3 nutrients that may help ease anxiety
Anxiety can impact your health in numerous ways, from decreased productivity at work, to weight gain, and more. Luckily, a diet rich in these nutrients can help relieve some of the stress.
If you take individual B Vitamins, also take a good B complex supplement to help prevent imbalances among these vitamins, which work together. Specific B vitamins have been shown to be deficient in patients with agoraphobia.
Vitamin B1 is important for blood sugar control and this has a major impact on anxiety. Vitamin B3 is involved in many enzymatic processes and plays a key role in serotonin synthesis. At does of 1,000 to 3,000 mg a day, it may be helpful for anxiety. Vitamin B5 is very important for the adrenals and therefore helps with modulating stress.
Folic acid and vitamin B12 are important for depression, and given the links between anxiety and depression, they may also be helpful for anxiety. They also support heart health, which is important if you suffer from anxiety or panic attacks, which stress the heart.
Good food sources of the B vitamins include liver, meat, turkey, whole grains, potatoes, bananas, chiles, legumes, nutritional yeast and molasses.
Magnesium is a calming mineral that nourishes the nervous system and helps prevent anxiety, fear, nervousness, restlessness and irritability. Magnesium is also very protective of the heart and arteries; again, this is important if you suffer from anxiety or panic attacks.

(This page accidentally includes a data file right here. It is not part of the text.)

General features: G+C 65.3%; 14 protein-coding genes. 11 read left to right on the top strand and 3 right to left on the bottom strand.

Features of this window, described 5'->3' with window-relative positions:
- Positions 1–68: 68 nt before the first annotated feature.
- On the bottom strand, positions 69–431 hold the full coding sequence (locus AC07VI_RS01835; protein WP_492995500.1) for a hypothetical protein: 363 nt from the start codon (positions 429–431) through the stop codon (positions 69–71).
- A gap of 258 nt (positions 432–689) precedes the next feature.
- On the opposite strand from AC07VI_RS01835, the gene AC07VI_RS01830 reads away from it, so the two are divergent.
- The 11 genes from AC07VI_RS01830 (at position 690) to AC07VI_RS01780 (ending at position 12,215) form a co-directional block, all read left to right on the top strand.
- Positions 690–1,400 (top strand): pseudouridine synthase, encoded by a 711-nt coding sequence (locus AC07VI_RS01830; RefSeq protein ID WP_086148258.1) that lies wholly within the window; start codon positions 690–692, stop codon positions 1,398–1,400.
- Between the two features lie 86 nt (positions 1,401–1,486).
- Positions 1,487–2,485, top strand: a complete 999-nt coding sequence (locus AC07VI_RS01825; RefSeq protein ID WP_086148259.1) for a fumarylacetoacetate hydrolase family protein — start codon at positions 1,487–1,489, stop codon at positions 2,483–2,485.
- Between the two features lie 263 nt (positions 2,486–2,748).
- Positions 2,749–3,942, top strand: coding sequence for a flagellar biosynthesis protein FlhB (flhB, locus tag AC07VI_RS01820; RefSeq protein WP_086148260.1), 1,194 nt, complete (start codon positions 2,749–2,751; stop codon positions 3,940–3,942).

Taking magnesium at bedtime can also help promote good sleep. Dark-green, leafy vegetables, like spinach, kale and chard, contain plenty of calming magnesium as well as good amounts of the B vitamins. Whole, unrefined grains like oats, buckwheat, millet and quinoa also contain both magnesium and B vitamins. Other food sources of magnesium include legumes, beef, chicken, fish (especially halibut, cod and salmon), nuts, seeds, bananas, watermelon, figs, potatoes and green beans. Homemade bone broths are rich in magnesium, calcium and other vital minerals, with the added bonus that the gelatin in the broth enhances mineral absorption. Herbs are another source of magnesium. Try chamomile, dandelion, peppermint or sage herbal tea; make a salad using fresh parsley, nettles and dandelion; and add fennel seed, fenugreek, paprika, parsley and cayenne when cooking.
Many high-magnesium foods are also a good source of calcium, especially spinach, turnip greens, mustard greens, collard greens, green beans and sea vegetables. Other sources of calcium include dairy products, sardines, sesame seeds, broccoli and celery. The herbs basil, thyme, rosemary, oregano, dill and peppermint are also good sources of calcium, as is cinnamon.
Vitamin D is a fat-soluble vitamin that is found in eggs and fatty fish such as salmon ad mackerel (and cod liver oil), but your body can also make its own vitamin D after exposure to ultraviolet rays from the sun, though this is somewhat dependent on the season and your geographic location. It may improve seasonal anxiety and depression that worsen during the winter months.